Salute to NYU Shanghai's first chancellor Yu Lizhong
Having closed the door of his office on the 14th floor of the Shanghai New York University Academic Building in the Pudong New Area, Yu Lizhong officially stepped down as first chancellor and chairman of its board of directors earlier this month.
Yu’s relationship with New York University dates back to 2006, when the school opened its first study-away center in China on the East China Normal University campus. He was appointed NYU Shanghai’s first chancellor in April 2012, soon after the Chinese Ministry of Education gave its preliminary approval to allow ECNU and New York University to establish the world’s first Sino-US university.
As chancellor, Yu shepherded NYU Shanghai from its earliest days in the ECNU Geography Building with a single freshman class of fewer than 300 students to a thriving university on Century Avenue with more than 1,500 undergraduate and graduate students from some 70 countries and regions. It is poised to move to a brand-new 114,000-square-meter campus in the Qiantan area of the Pudong New Area in 2022.
“I’ve never thought that I would end up my career in such a university,” Yu told Shanghai Daily in an interview on his final day as chancellor of NYU Shanghai.
Yu said he had planned to continue his academic research in geography after retiring as president of ECNU eight years ago when he was 63 years old.
“But when I was assigned to the new post, I could not say no because I had been so deeply involved in it and I felt obliged to bring it forward,” he said.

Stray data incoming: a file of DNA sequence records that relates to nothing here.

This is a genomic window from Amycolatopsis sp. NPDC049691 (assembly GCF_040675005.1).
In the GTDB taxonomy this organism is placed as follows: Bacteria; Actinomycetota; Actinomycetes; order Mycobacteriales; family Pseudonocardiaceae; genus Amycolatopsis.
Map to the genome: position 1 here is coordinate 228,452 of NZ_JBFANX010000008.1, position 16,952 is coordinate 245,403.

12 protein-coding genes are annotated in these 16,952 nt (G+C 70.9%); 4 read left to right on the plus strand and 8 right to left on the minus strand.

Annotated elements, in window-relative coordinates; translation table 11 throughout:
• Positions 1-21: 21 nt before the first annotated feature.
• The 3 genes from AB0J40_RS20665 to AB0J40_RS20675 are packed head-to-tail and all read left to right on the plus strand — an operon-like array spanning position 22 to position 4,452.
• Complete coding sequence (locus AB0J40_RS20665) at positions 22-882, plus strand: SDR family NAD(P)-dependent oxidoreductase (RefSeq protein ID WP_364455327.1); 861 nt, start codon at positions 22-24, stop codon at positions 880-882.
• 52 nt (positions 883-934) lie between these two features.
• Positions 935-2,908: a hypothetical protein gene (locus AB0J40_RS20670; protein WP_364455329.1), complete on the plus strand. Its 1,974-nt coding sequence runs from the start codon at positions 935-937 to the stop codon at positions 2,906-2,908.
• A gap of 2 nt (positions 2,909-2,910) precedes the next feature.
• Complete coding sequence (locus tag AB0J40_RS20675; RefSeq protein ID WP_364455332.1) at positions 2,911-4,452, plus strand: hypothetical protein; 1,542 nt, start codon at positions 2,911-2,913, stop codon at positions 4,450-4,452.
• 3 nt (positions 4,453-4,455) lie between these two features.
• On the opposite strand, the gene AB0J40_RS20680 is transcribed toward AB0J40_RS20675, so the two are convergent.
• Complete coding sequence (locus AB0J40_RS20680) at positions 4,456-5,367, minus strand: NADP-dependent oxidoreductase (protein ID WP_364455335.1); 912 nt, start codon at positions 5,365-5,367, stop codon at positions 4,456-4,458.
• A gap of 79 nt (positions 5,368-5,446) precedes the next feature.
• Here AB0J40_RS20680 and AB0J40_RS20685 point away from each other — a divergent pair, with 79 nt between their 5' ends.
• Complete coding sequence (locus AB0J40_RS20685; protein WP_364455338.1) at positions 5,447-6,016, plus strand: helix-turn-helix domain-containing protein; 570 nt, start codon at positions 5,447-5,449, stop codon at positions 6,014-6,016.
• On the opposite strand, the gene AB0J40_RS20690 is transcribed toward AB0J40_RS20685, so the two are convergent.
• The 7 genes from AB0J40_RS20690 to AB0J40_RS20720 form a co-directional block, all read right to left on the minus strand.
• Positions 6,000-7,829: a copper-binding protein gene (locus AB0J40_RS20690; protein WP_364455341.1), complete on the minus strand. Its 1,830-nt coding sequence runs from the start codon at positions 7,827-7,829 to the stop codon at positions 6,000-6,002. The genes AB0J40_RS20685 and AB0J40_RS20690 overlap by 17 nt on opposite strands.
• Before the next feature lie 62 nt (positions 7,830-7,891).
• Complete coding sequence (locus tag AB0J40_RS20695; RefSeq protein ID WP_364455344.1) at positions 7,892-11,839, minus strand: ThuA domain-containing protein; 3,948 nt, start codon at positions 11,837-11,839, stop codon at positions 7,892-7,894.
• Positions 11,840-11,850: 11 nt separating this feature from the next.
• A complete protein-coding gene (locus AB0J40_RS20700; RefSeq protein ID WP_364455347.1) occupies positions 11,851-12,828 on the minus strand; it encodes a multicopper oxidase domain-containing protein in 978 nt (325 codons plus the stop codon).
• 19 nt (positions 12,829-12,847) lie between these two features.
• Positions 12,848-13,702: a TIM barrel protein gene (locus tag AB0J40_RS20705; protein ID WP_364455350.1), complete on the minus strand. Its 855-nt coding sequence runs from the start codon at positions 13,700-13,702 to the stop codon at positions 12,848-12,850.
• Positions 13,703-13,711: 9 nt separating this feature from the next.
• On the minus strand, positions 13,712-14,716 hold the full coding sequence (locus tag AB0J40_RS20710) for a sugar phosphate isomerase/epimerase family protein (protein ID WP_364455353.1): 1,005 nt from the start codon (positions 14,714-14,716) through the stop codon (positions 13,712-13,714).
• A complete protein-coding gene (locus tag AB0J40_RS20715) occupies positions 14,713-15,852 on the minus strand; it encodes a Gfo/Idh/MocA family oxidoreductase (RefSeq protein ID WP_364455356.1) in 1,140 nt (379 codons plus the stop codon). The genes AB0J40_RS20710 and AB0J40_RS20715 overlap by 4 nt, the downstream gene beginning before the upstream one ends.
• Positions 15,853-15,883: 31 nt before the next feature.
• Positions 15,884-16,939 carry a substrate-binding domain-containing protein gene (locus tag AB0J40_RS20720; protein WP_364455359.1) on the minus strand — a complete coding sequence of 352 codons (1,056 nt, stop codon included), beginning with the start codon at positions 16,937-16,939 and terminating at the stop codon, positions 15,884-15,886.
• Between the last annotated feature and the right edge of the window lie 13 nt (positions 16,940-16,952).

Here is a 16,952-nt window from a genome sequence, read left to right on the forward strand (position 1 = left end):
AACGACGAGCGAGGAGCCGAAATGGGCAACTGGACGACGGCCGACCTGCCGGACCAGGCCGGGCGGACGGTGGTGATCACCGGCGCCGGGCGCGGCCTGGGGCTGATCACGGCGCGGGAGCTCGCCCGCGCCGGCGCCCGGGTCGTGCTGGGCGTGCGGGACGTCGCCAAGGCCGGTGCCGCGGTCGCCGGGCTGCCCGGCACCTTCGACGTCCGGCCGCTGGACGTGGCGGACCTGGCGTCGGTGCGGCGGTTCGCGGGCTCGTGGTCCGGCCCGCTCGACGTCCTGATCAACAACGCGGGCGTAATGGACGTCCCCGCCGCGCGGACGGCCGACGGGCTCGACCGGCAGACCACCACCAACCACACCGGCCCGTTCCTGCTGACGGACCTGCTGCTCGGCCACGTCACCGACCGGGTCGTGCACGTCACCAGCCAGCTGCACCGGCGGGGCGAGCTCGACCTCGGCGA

Yu said he had thought that he could retire soon after the university was established, but he continued for more than eight years.
“The university was a first in many areas without existing models and my colleagues from China and the US have been working together to explore the path all the time,” he said.
“Many things that seem easy for other universities are difficult for NYU Shanghai. The government departments are also wading across the river by feeling for the stones. For example, the registration of the university is a new thing for the civil affairs bureau in the city and the officials had to work out new regulations for the registration.”
The education approach of the university was another challenge for Yu and his colleagues.
“ECNU and New York University are two different universities, representing different cultures, and diplomas are given by New York University and NYU Shanghai, which have different requirements for students,” he said
“How to fuse the two different education systems and cultures together is what we have been doing.”